[OPE-L:7216] [OPE-L:742] TSS and the Okishio Theorem

Duncan K. Foley (dkf2@columbia.edu)
Wed, 24 Mar 1999 11:35:08 -0500

I've been giving some more thought, as a result of teaching Advanced
Political Economy at the New School, to the TSS-instigated controversy over
the falling rate of profit and its relation to labor productivity-enhancing
technical change. I think, as often happens in scholarly debates, some of
the substantive issues are being obscured by semantic differences, and it
might be possible to find more common ground of agreement about the
substantive issues.

1. In an economy with long-lived fixed capital, labor-saving technical
change will lower the value of existing capital by reducing the prices of
commodities, and also possibly by reducing the cost of replacement capital.
Marx clearly recognizes this, and I don't think there would be much
disagreement about this point. This "devaluation" of existing capital
reduces the wealth of capitalists, and, if they have financed their
investments by borrowing, can threaten them with insolvency, thus creating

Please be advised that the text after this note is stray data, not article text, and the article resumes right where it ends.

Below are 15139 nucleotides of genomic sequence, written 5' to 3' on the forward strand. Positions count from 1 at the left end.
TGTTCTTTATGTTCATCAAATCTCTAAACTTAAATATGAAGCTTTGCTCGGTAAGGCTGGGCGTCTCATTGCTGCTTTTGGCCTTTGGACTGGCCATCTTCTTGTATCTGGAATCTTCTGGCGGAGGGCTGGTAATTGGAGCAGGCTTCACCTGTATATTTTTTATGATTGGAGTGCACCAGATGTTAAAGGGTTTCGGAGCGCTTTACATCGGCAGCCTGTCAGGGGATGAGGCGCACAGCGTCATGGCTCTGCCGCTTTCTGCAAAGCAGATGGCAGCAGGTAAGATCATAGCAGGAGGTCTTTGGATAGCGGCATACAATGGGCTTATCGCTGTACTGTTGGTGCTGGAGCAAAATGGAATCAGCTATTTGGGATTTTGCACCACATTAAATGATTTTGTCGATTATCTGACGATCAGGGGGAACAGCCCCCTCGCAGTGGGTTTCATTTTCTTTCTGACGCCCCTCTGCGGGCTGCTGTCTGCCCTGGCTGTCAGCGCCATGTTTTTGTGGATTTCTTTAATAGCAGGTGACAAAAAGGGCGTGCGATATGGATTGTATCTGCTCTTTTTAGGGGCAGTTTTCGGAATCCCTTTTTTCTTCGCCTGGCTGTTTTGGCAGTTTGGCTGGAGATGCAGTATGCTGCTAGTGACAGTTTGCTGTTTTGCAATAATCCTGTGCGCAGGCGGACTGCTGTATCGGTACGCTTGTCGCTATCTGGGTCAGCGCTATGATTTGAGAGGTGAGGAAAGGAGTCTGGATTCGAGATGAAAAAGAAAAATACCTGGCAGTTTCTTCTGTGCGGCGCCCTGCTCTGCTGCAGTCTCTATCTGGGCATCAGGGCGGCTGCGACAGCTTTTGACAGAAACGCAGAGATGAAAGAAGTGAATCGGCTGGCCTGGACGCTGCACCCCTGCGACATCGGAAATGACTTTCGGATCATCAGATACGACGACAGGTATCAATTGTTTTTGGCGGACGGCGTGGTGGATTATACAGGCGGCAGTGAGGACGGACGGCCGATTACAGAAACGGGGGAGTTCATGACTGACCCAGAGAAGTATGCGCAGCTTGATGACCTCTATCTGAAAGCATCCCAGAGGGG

disruptions in the circuits of credit and the financing of production.

2. Labor-saving technical change, given a constant real wage, raises the
profit rate on new investments. I don't think there's actually any
disagreement on this point, either. In the TSS literature this point is
acknowledged through the analysis of the "commodity" profit rate rate.

3. In real history, real wages aren't constant, but rise at about the same
rate as labor productivity, giving rise to a roughly constant value of
labor-power. Marx analyzes the falling rate of profit on the basis of the
hypothesis of a constant value of labor-power, not a constant real wage.
When the value of labor power is constant, technical change that is
labor-saving and capital-using will lower the rate of profit on new

4. Maybe our job as Marxist theorists is to devise a vocabulary and a set
of simple accounting conventions (simple enough to teach students, for
example) that make these effects and their analysis transparent. I think it
would help if the vocabulary and the accounting conventions explicitly
separated these different effects, at least to begin with, and then showed
how they combined to affect the income statements and the balance sheets of
capitalist firms.

Duncan K. Foley
Department of Economics
Graduate Faculty
New School University
65 Fifth Avenue
New York, NY 10003
messages: (212)-229-5717
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e-mail: foleyd@newschool.edu